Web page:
Our firm recently received a phone call from a highly distraught gentleman claiming that his Florida workers’ compensation case was closed as a result of running afoul of the system’s statute of limitations. After a lengthy question and answer session, I concluded that his only possible avenue of recourse was a malpractice case against his workers’ compensation lawyer. This is not the answer he wanted to hear.
Florida’s workers’ compensation statute of limitations is codified in Florida Statute 440.19. Subsection (1) describes the SOL as being “within 2 years after the date on which the employee knew or should have known that the injury or death arose out of work performed in the course and scope of employment.” Subsection (2) sets forth a mechanism for extending this period, worded as follows:
Payment of any indemnity benefit or the furnishing of remedial treatment, care, or attendance pursuant to either a notice of injury or a petition for benefits shall toll the limitations period set forth above for 1 year from the date of such payment.
The gentleman with whom I spoke had a serious accident in 2008 when falling through a glass window. He has undergone four surgeries and has a fifth scheduled to remove glass from his leg. (The fifth surgery is scheduled with a Medicare doctor.) He was recently told by his workers’ compensation lawyer that his workers’ compensation case is closed because none of the subsection (2) factors set forth above were met.
It became apparent from our discussion that the lawyer was correct. However, it also became apparent that the fault for this, at least in part, might lie with the lawyer. While insurance carriers can sometimes account for the inadvertent failure of a claimant to take actions necessary to keep within the SOL, which would give the claimant another chance, I saw none of that in this case. (See these blogs for examples of carrier responsibility: Jeffrey P. Gale, P.A. // Neglecting Duty Prevents Application of Workers’ Compensation Statute of Limitations; Jeffrey P. Gale, P.A. // Navigating Florida’s Tricky Workers’ Compensation Statute of Limitations (SOL); Jeffrey P. Gale, P.A. // Florida Workers’ Compensation Law — Estoppel as a Response to Trickery and Neglect.)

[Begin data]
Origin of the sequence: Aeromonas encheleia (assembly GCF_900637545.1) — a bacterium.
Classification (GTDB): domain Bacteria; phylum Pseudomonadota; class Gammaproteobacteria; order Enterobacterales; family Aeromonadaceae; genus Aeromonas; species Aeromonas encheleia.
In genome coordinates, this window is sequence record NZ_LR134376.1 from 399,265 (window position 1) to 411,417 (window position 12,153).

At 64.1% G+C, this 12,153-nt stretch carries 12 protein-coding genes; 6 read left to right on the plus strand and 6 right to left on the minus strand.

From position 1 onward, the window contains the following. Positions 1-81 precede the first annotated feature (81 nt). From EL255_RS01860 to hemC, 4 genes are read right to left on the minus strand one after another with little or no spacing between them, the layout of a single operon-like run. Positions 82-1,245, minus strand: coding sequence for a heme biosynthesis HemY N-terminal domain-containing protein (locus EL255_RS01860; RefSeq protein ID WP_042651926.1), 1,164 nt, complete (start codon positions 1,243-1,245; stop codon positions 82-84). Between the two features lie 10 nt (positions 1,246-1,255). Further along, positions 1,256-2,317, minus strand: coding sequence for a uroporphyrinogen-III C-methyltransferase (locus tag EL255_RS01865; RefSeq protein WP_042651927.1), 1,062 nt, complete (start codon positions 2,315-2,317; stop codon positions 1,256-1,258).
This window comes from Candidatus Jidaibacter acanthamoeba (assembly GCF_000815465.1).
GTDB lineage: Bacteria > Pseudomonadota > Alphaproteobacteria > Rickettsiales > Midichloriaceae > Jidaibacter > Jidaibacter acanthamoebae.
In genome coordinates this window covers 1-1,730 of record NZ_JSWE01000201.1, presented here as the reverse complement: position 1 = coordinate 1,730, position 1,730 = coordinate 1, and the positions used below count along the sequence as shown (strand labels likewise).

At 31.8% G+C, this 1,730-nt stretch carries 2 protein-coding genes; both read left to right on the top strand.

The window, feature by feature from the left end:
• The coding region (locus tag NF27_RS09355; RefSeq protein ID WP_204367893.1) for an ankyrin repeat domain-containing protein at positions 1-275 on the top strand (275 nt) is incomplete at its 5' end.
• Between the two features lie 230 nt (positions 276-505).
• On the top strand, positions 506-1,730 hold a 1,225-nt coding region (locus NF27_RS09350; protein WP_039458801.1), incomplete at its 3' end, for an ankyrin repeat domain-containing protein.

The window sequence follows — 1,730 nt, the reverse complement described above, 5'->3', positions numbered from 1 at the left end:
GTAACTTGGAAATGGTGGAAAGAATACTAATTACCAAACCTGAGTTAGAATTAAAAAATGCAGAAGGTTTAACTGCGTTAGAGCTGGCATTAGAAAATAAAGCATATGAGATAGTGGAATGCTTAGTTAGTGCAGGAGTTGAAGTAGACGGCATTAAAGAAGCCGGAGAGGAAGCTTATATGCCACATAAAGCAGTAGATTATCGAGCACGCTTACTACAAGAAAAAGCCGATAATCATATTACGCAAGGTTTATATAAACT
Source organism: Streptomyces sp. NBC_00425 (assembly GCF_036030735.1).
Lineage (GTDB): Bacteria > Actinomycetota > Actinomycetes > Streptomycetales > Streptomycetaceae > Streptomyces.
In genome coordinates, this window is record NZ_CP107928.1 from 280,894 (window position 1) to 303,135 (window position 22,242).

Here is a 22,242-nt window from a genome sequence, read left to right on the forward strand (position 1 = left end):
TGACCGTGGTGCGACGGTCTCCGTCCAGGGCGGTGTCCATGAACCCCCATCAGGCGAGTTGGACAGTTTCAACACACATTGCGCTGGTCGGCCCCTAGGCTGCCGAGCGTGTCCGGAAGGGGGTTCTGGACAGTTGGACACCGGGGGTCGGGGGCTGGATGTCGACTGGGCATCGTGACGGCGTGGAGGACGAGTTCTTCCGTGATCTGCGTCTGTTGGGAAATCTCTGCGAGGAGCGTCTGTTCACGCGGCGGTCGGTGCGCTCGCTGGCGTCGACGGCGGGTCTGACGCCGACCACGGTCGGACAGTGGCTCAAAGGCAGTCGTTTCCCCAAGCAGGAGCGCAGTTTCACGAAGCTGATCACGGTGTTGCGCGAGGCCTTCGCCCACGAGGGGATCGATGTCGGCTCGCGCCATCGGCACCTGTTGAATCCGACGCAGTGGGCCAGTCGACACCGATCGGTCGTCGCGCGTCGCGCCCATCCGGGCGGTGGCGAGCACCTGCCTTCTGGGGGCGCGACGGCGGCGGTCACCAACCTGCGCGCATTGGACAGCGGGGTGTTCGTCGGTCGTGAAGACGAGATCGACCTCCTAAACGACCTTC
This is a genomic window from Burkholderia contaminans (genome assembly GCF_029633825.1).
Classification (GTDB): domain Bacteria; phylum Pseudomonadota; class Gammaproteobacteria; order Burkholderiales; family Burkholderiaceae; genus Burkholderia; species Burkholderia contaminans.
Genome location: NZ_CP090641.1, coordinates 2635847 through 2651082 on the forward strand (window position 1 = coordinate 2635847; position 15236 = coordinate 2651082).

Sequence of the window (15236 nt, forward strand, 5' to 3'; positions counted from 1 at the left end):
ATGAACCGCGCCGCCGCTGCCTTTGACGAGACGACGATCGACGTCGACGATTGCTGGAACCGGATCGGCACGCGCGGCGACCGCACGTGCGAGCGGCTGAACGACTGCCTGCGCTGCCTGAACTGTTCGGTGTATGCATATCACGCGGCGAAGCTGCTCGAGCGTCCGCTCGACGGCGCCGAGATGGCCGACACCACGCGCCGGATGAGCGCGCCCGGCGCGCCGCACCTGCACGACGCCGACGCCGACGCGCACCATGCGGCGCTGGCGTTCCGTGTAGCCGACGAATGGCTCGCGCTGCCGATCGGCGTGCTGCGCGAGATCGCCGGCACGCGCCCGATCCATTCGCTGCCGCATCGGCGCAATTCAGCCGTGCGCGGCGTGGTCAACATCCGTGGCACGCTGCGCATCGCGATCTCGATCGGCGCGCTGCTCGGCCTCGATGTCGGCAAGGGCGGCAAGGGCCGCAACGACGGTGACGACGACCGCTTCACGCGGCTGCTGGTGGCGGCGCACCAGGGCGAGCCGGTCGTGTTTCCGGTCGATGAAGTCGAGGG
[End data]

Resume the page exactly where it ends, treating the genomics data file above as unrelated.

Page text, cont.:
What happened in this case is that the injured worker had gone more than 17 months without seeing a workers’ compensation doctor. In the past, the lawyer made sure the claimant went to the workers’ compensation doctor at least once a year to toll the SOL. The lawyer would make the appointment and advise his client by phone. That didn’t happen this time. When this was brought to the lawyer’s attention, he responded, ‘it’s not my job to make sure you get to the doctor.’ The lawyer might be right. Then, again, he may be wrong.
While there is no law explicitly obligating a claimant’s attorney to be the toll keeper, once that pattern of conduct is established the lawyer may be obligated to continue in that role unless the claimant is informed otherwise. At the very least, the lawyer should have informed the claimant well in advance of the end of the one year period that he was no longer going to make and notify him of appointments.
Working against claimant’s prospects of success in a malpractice claim against the lawyer on this theory is that he knew the significance of not letting more than one year go by without seeing an authorized workers’ compensation doctor. His answer to my question as to why he didn’t pick up the phone before the expiration of the SOL to make plans to see the doctor, was that he expected a call from the lawyer, was distracted by the loss of his wife to leukemia, and was battling his own unrelated medical conditions. While this explanation might allow him to proceed with a civil case against the lawyer, it will not be enough get relief against the carrier in the workers’ compensation forum.
The lesson of this blog is that the workers’ compensation system is a land mine for claimants and their lawyers. Careful attention must be paid to all important time periods, especially the SOL. Like in the example case, a slip up can be extremely costly.
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Jeffrey P. Gale, P.A. is a South Florida based law firm committed to the judicial system and to representing and obtaining justice for individuals – the poor, the injured, the forgotten, the voiceless, the defenseless and the damned, and to protecting the rights of such people from corporate and government oppression. We do not represent government, corporations or large business interests.
While prompt resolution of your legal matter is our goal, our approach is fundamentally different. Our clients are “people” and not “cases” or “files.” We take the time to build a relationship with our clients, realizing that only through meaningful interaction can we best serve their needs. In this manner, we have been able to best help those requiring legal representation.